My kids (and I) are ga-ga for all objects, shapes, containers, dolls, etc. that have the capability to fit inside one another or stack to build big towers they can knock down. We started off with a great Melissa & Doug wooden set that is probably my favorite that the boys have (and still use); however, once they figured out the function and purpose of the blocks, they’ve been happy to find and use bowls and cups from the cupboard or their collection of sand buckets they’ve acquired from many different places to replicate the same type of play.
I fun watching how they’ve generalized that “toy” and continue to evolve it over and over again.
Here are some amazing developmental benefits of nesting blocks/objects!
Fine Motor Skills
All sorts of grasping, flexing, rotating, manipulating, and coordinating hand skills are needed to properly orient the blocks whether a child wants to stack or nest.
For the goal-directed task of nesting, there is a particular way each block or objects needs to be positioned in space to fit inside another one.
Although, not always necessary for stacking J I find this is a great opportunity to help your child understand the many possibilities in play and don’t force or train them to focus on the “expected” way to play.
A child is required to look at or feel the objects to determine where the opening is versus the sides as well as discriminating the size of each object.
After discrimination, a child will have to relate one object to another to decide if it is the next in sequential size, allowing for all the pieces to be used. From watching my littles, this one often comes with a lot of trial and error.
Twisting and adjusting the blocks/objects to make them fit in or on correctly.
This is fun to watch! How long does it take your child to come up with a plan on how to use all the items together? If they are spread out, can they come up with a plan and desire to stack or nest them?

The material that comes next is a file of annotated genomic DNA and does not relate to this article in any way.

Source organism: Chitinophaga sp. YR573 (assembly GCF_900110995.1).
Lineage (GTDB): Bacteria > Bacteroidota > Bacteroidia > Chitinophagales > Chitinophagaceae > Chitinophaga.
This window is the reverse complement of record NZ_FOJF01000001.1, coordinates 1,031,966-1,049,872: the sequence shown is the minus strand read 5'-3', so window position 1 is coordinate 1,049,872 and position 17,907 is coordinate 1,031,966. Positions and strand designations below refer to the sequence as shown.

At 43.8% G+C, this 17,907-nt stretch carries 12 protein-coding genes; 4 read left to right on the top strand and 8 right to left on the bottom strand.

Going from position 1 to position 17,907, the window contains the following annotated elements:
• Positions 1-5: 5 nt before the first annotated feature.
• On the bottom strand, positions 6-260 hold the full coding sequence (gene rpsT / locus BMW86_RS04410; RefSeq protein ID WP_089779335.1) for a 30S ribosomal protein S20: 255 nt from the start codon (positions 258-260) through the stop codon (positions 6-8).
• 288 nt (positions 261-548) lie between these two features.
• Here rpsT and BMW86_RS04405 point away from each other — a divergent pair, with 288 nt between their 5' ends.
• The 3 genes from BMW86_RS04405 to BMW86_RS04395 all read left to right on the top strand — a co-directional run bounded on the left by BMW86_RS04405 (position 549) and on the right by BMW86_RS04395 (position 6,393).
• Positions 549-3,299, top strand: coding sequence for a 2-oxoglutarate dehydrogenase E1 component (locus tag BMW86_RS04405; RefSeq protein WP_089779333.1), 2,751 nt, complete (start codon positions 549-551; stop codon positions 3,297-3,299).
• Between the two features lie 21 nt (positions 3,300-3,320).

Because there is no ONE correct way to play with nesting blocks, kids have the opportunity for limitless creativity. Our blocks have been turned into a parking garage for cars, rides at Disneyland, and Star Wars spaceships.
Whether it’s open-ended play or the goal-directed task of stacking a tower/nesting all the blocks, sustained attention is required. I find the open-ended play holds my kids’ attention a little longer, because as they incorporate other objects the play scheme expands and alters rapidly.
Proprioception/Gradation of Force
Watch for the distinction in smooth, coordinated movements resulting in success versus rough, jerky movements resulting in frustration. Don’t be alarmed if you notice they aren’t good at it right away; rather watch over a few sessions with the same materials, if improvements and success are improved/achieved.
Language Concepts & Vocabulary Development
In/out, on/off, up/down, big(ger)/small(er), tall, fall, crash, boom, bang, etc. Plus many nesting block sets have colors, pictures of animals (associate the sounds they make), numbers, the alphabet. Nesting blocks offer so much learning and language in a playful way.
Do you love nesting blocks as much as us? What’s your favorite thing about them?!
Favorite Nesting Toys (affiliate link provided)
Wooden Nesting Blocks – these since they don’t make the Melissa & Doug ones any more 🙁
The Very Hungry Butterfly theme is you like Eric Carle
Battat Plastic Cups w/ shape sorter